With respect to any performance hit on a multi-monitor station: There really isn't any measurable difference that I can think of. If you use a GPU that has a minimum of 256MB of VRAM then you'll be fine; more VRAM will only help the advanced apps such as Color and Motion but you won't see much if any difference with just FCP.
That's precisely what I am keeping in mind, performance for Color, Motion, After Effects, etc. I've been taking my time pondering this whole move (everything is a Chess game for me, I'm a huge nerd) for upgrading my suite. I want to make sure my money is spent wisely, especially knowing this investment is going to be with me for a few years to come.
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Old May 5th, 2008, 09:30 AM   #6
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I would suggest that you stick with a supported GPU with 512MB of VRAM that will work in your Mac, that way you're guaranteed best performance with even (2) 30" inchers. If you have Leopard the performance boost is most definitely measurable when compared to 10.4 especially since it allows the apps to address more CPU RAM.
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Old May 6th, 2008, 02:39 PM   #7
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Another vote for 2 smaller versus 1 larger. There is definitely a benefit in being able to visually organize some stuff on one monitor, and others on the other monitor.

My personal set-up is a 23" and a 30" Cinema Display. I keep my timeline and my canvas on the 30", and try to keep all of the other "utility" windows and palettes on the 23". This allows me to better focus on actual work, and less on the window clutter.

If you find that you need more performance out of your graphics card, that's a simple upgrade to add a second card. Again, if you find you actually need it.
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Old May 6th, 2008, 02:50 PM   #8
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2 monitors works better for me. I went for 2x23. I wanted 2x30 but heard voices that it would be overkill and if I want to add monitor for color accuracy, it would be too much.
I have a lot of window layouts saved and that helps. Different for raw cut, then another one for playing with the whole sequence (I stretch the timeline between two displays), different for coloring etc.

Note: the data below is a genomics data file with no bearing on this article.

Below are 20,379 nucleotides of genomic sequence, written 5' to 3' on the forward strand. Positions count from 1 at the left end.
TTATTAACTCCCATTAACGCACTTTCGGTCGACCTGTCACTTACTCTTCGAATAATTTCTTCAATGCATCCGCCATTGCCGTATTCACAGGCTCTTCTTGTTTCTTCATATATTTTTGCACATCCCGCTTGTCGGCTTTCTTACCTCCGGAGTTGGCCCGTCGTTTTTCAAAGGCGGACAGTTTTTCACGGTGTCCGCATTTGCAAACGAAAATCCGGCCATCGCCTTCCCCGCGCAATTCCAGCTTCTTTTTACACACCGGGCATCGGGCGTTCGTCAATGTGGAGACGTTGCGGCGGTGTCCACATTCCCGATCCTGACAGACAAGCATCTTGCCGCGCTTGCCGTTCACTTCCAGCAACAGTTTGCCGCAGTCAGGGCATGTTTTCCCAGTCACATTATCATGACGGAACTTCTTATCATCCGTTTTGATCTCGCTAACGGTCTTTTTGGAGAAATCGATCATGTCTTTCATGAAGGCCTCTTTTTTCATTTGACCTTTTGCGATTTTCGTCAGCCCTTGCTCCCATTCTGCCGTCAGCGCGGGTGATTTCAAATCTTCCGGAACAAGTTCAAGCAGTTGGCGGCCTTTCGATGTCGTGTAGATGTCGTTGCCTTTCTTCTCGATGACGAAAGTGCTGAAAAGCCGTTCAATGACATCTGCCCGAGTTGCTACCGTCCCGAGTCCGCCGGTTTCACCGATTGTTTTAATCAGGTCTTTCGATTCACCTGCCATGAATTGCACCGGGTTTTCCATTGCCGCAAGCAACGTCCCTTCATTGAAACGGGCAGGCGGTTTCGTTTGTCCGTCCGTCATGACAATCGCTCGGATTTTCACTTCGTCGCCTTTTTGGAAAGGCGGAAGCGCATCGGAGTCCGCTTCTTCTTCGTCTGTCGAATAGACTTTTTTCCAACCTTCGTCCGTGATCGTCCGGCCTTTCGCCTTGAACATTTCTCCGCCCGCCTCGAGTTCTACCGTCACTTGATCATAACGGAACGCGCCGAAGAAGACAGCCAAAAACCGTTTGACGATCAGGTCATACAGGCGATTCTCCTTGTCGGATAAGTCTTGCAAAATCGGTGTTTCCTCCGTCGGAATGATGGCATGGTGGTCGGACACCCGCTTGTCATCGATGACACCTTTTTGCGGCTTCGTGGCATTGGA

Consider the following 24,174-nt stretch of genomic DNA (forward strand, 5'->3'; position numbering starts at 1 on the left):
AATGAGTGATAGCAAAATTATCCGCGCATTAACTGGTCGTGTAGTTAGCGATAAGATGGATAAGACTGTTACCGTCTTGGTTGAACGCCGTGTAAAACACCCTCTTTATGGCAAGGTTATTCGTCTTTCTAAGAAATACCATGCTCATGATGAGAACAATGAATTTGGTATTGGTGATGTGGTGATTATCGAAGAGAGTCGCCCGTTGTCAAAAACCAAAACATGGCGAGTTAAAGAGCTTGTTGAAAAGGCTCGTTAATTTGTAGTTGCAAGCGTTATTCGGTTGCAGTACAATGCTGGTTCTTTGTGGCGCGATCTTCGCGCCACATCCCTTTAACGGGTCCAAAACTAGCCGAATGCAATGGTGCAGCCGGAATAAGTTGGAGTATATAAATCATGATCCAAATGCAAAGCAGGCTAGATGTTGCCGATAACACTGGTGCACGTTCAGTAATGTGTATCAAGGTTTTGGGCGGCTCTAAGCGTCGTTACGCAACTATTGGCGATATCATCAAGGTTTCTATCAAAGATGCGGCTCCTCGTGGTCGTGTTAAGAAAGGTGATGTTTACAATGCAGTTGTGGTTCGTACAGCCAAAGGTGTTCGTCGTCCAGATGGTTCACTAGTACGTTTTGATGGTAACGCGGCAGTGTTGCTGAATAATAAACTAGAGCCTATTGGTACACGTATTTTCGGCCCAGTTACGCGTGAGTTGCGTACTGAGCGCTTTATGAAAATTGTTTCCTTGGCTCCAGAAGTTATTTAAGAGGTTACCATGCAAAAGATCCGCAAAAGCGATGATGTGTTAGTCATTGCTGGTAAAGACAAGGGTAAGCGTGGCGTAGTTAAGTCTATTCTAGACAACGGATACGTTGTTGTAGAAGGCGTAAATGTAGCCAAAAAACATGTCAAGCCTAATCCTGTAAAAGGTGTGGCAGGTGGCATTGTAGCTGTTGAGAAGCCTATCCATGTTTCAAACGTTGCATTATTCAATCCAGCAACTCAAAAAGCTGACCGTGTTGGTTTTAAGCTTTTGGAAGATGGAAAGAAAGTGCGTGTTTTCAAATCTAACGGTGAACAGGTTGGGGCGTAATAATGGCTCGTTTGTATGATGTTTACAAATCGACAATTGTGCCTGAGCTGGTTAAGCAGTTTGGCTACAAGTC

Now it would be sweet to add 30" on top of two 23s and use it as preview.
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Old May 6th, 2008, 03:25 PM   #9
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Just to be contrary...

I'd vote for a single 30.

At the proper distance it fills your field of vision really well and you won't have to get accustomed to a "bezel break" down the center of your work.

Now understand that I edit video all day, and that means that in addition to my computer monitor, I have a 14" broadcast monitor just right of the computer screen, and a 32" High Def LCD television suspended above my Cinema Display.

So I already have 3 places to glance for reference or to see how my output picture looks on the appropriate display.

Still, a good 30" display is all I've ever needed for editing - and I think it gives you plenty of room for bins and tabs and workspace - particularly since the Mac OS makes it keystroke easy to shuffle finder windows around or temporarily hide them to reveal desktop assets or other alternate workspaces.

FWIW.
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Old May 6th, 2008, 11:01 PM   #10
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Bill brings up an interesting factor: at a point you get diminishing returns with both size and number of screens. Bill's setup is highly efficient; one, large-size screen for all the user interface with the app and 2 diverse screens for monitoring.

At one time the rumor mill has Apple releasing a 40" inch ACD; although it may yet come to pass it does bring up the question of how big is too much? It all comes down to personal preferences and usability; some people, like Bill, can manage and scan a single monitor more efficiently for the main UI than two whereas others would rather fill the room with as many monitors as their budget and CPU's can handle. I know a network editor that has no less than 6 monitors for his setup - and he still wishes for more. Go figure.

A good way to gauge what monitoring setup would work best, is during an edit session if you find yourself always wanting more continuously displayed information than your current setup can handle then it's probably time for more than one monitor. If you don't mind using the quick-switch method of hiding displays UI's behind each other then another monitor might be overkill.

Two words: personal preferences.